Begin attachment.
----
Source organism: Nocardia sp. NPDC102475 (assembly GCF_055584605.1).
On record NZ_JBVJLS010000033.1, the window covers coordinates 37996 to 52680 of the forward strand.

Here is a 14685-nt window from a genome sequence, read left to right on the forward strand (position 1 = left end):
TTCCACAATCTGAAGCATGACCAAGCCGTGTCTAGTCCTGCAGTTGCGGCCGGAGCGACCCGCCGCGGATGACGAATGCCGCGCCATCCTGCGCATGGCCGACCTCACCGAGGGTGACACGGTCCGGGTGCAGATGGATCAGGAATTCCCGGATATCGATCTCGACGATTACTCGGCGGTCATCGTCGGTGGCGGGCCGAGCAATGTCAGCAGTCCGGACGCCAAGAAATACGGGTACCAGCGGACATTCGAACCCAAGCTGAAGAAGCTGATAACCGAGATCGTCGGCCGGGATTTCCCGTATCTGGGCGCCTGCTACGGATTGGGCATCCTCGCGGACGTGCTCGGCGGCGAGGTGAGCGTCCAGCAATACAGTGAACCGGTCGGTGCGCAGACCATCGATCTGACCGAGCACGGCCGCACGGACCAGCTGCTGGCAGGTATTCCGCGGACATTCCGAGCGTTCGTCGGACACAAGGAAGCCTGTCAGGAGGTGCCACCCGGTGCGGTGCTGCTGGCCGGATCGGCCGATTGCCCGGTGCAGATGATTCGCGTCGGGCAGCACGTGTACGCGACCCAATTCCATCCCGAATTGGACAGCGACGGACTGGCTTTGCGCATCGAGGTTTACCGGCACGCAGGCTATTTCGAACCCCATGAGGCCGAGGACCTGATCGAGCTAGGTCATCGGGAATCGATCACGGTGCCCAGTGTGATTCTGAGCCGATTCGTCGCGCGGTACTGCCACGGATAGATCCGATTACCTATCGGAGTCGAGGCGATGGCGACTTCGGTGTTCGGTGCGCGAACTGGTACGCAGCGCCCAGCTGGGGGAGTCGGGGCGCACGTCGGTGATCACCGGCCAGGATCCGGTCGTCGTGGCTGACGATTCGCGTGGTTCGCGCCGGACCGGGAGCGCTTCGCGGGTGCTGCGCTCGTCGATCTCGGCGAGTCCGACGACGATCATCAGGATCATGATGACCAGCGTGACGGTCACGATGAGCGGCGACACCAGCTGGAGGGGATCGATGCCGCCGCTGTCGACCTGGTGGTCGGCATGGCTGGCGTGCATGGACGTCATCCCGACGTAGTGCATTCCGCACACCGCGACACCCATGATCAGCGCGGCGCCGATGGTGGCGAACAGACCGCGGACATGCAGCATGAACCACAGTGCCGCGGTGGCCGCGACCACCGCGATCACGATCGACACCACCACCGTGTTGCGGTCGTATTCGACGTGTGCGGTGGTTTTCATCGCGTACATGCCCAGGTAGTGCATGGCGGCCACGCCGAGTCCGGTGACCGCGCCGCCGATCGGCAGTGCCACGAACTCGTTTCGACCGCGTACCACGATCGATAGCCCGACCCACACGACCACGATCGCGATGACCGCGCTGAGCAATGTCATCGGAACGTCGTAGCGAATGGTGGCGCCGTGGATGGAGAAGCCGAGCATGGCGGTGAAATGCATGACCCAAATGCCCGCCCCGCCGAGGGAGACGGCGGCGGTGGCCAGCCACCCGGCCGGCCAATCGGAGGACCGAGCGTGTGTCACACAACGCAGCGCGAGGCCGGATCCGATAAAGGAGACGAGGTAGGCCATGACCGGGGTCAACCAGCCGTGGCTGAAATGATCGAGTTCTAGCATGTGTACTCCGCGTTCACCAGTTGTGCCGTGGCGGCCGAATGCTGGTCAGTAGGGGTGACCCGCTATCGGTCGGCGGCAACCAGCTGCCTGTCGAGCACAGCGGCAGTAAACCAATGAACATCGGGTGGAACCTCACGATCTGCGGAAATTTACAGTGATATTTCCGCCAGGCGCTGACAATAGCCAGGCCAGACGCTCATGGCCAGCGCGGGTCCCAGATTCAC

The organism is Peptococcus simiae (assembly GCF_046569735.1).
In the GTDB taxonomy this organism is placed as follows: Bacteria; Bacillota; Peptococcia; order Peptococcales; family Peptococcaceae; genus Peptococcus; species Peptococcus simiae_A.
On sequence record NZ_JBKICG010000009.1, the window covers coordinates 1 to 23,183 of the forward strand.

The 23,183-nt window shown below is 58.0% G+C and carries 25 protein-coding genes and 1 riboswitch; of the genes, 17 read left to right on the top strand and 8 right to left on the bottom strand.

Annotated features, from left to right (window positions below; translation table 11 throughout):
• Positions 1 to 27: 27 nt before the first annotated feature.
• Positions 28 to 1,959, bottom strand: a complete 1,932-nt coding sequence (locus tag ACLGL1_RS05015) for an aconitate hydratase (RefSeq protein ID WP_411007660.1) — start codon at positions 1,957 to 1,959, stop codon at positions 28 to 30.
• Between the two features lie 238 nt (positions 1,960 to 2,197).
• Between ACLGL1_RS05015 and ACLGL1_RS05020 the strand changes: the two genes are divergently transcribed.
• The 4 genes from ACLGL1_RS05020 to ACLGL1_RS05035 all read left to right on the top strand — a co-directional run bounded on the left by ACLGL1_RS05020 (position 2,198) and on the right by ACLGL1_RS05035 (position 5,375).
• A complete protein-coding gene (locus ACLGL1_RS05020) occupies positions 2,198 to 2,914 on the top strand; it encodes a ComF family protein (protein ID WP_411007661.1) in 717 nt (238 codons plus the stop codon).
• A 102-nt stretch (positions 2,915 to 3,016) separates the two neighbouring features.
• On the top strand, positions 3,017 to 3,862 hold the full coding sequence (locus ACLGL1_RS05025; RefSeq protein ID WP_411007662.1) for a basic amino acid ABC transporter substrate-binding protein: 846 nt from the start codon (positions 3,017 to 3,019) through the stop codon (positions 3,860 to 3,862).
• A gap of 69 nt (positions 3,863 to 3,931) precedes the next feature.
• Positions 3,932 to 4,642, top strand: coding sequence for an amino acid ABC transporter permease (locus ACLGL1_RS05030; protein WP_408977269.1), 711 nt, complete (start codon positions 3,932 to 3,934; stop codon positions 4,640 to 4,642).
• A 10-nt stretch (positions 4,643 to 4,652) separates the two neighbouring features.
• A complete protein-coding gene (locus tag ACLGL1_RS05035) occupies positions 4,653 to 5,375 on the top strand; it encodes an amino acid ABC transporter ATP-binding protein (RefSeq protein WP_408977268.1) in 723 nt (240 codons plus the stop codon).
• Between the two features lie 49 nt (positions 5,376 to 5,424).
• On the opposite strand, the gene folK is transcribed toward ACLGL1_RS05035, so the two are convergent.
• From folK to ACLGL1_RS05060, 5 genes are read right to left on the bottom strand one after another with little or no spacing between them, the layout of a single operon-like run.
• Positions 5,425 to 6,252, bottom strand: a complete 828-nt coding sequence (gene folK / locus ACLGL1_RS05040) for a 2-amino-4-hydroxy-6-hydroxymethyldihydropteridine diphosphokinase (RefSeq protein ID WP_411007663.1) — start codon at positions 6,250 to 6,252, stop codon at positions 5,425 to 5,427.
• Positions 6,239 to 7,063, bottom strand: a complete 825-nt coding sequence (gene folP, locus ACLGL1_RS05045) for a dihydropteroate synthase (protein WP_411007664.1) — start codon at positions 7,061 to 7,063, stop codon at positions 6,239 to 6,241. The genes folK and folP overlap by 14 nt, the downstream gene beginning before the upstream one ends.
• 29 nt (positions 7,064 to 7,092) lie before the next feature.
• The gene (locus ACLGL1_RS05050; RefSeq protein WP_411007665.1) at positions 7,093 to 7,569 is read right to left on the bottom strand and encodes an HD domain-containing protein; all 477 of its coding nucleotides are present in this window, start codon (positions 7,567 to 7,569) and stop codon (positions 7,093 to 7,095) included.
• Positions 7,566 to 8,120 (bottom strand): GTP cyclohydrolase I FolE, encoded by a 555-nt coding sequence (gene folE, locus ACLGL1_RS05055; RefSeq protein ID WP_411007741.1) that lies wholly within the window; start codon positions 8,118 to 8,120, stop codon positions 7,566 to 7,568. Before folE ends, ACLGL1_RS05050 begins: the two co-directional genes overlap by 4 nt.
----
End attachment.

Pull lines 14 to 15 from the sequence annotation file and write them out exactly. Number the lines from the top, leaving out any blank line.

• The 4 genes from ACLGL1_RS05020 to ACLGL1_RS05035 all read left to right on the top strand — a co-directional run bounded on the left by ACLGL1_RS05020 (position 2,198) and on the right by ACLGL1_RS05035 (position 5,375).
• A complete protein-coding gene (locus ACLGL1_RS05020) occupies positions 2,198 to 2,914 on the top strand; it encodes a ComF family protein (protein ID WP_411007661.1) in 717 nt (238 codons plus the stop codon).